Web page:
By Evan Brunell
The Pirates are set to embark on what will likely be their 19th straight losing season, and fans have had enough in Pittsburgh. Although owner Bob Nutting has had levied charges against him for not caring about winning and pocketing profits, he is one of these people who cannot wait to see a winner on the field.
"I really can't express adequately how upsetting, frustrating, angering, embarrassing the last several years have been," Nutting (pictured) told the Pittsburgh Post-Gazette. "Obviously, I haven't expressed that very effectively because, clearly, there are some people who question how much I really do passionately care and about how much it hurts to see the team fall as short as it did, capped off with last year."
The Pirates lost 105 games last season, the most they have lost in the 18-year streak of futility and just the second time the 100-loss barrier has been cracked (2001 had 100 on the nose). While it may not seem like it, however, there is room for optimism in Pittsburgh, as a young, burgeoning offense is led by center fielder Andrew McCutchen.
However, the major drawback is that the team's two most exciting pitching prospects in Jameson Taillon and Stetson Allie are far off, having been drafted out of high school in June. But that doesn't mean Pittsburgh can't realistically expect to win soon with the arms nearing the majors, especially if they draft Gerrit Cole with the No. 1 overall pick this upcoming June.
"We've got a lot of pitchers ready to cut their teeth in the majors later this season," GM Neal Huntington said. "It's not like we've got a six-year gap separating our pitchers from our position-player group. The misunderstanding about our pitching is that it's all 16-19 years old. The reality is that we're pleased with Rudy Owens, Bryan Morris, Jeff Locke, Justin Wilson and Brad Lincoln, who are much closer."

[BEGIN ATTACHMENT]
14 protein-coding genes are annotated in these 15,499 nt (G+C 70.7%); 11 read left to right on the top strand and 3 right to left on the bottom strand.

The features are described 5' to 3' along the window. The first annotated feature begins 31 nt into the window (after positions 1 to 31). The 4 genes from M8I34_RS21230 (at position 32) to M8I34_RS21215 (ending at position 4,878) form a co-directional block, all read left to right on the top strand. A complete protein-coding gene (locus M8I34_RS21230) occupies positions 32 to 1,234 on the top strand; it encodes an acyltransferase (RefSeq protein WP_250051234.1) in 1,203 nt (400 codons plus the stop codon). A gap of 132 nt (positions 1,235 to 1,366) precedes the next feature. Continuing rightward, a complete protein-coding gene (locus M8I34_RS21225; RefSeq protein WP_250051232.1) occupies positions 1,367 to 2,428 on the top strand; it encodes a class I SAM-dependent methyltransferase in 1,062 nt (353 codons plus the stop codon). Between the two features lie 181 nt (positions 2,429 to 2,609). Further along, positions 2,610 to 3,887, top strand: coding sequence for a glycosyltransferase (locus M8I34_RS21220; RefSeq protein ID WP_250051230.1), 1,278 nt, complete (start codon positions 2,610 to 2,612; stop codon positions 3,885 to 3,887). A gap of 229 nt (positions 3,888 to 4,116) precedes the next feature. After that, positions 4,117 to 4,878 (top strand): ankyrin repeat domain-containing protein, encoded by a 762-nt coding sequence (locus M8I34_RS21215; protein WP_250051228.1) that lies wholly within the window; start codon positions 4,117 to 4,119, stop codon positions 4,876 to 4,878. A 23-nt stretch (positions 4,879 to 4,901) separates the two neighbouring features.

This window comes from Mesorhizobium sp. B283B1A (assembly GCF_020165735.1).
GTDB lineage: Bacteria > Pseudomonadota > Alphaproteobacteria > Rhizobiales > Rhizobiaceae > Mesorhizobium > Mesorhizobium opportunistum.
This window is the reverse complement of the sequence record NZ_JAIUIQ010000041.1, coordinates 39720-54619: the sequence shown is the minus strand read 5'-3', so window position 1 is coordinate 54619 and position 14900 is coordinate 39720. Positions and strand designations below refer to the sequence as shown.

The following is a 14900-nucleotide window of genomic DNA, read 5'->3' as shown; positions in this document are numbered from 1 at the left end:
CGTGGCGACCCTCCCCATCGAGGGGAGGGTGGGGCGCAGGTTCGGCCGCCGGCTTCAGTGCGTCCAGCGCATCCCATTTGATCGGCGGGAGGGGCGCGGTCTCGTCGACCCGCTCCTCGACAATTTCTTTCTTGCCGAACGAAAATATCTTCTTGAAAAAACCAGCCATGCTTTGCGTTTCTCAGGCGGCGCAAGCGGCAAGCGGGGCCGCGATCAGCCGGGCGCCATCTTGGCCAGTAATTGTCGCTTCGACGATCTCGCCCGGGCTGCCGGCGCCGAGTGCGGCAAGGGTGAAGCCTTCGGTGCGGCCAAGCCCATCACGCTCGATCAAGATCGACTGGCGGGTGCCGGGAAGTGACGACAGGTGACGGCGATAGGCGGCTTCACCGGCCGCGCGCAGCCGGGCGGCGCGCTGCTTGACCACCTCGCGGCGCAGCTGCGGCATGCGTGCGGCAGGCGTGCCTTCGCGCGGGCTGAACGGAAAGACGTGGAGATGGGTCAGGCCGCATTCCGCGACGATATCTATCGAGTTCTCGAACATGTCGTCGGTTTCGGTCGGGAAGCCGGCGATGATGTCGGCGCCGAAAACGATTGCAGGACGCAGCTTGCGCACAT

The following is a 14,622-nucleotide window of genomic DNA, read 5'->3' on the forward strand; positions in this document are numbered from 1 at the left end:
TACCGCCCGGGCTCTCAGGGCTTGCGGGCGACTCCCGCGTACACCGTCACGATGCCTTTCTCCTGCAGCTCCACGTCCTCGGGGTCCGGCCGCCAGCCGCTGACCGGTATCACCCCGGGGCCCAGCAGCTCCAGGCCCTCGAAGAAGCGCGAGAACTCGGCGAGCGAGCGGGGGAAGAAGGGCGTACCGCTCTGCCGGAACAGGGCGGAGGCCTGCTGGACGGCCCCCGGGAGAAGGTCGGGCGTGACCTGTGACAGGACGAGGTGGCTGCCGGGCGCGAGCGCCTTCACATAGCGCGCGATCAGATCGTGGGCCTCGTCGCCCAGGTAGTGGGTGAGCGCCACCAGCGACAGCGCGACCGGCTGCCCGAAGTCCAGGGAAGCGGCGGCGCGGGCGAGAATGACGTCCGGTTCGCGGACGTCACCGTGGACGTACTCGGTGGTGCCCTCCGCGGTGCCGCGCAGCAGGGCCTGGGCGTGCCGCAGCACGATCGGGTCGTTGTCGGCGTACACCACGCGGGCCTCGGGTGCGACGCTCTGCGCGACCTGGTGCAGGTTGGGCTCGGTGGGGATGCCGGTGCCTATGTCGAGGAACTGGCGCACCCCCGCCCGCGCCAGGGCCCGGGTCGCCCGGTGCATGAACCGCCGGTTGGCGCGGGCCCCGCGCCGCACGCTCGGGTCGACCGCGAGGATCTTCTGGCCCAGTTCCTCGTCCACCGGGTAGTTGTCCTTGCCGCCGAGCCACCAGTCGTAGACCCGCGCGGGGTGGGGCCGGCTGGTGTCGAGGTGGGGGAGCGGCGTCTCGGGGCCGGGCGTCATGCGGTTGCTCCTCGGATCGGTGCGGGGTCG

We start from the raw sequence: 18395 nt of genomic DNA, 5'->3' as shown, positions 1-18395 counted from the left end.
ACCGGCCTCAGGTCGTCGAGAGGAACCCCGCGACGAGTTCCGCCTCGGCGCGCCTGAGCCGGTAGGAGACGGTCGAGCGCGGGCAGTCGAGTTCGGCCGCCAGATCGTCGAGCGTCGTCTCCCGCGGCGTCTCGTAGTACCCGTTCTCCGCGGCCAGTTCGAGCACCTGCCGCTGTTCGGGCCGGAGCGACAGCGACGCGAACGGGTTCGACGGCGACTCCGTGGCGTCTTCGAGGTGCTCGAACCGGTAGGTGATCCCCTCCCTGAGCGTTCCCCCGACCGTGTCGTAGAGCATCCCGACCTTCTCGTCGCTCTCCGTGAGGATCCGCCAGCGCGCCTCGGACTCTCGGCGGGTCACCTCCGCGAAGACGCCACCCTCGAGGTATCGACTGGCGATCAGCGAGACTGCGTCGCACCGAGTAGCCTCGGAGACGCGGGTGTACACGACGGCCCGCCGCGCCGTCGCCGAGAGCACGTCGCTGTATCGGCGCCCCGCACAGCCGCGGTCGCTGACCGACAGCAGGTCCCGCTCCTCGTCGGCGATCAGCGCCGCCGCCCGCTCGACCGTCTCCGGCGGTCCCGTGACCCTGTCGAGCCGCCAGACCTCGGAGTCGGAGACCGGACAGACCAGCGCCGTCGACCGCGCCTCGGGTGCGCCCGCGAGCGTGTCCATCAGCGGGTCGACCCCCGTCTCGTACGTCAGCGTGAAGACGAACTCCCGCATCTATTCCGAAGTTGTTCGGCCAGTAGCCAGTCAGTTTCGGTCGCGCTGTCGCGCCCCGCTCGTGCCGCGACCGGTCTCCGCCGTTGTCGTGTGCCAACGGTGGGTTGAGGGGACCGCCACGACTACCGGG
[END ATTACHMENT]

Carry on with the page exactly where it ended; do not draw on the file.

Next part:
While the Pirates' payroll is rather low, the Pirates also believe the anger directed at the franchise for the payroll is misguided. The Bucs have spent the most of any team in the draft the last three seasons with a $30.6 million outlay. They also shelled out $5 million on international free agency, the fourth-most any team spent.
That's why team president Frank Coonelly believes one day the Pirates will have a payroll in the $70 million range, similar to where Cincinnati and Milwaukee play. So while the Pirates will avoid free agency when they can, they will be able to strike when needed.
"It's very expensive to go into free agency to fill holes," Coonelly said. "The perfect world is that we don't have any holes because we've done such a good job with scouting and development that we have players coming through the system. But we know there will be times when we need to fill a need. And could it be an impact player? Yes."
Coonelly does go on to admit the team can't really be in a position to require a frontline ace or middle-of-the-order hitter, as the outlay it would take to acquire these players would cripple the payroll and the ability to retain these players. It's the right idea, but like any other small-market team, it takes a healthy dose of patience and luck to develop these players, and teams can wait years for that to happen.
"The plan is to build a winner in Pittsburgh and to do it as quickly as possible," Coonelly added. "That means building a strong foundation, one that can sustain success over a long time. And that takes patience. It's not easy to have that. Certainly, our patience has been tried as we've struggled mightily at the major-league level. But that's what we've had to do. We need to get it right this time."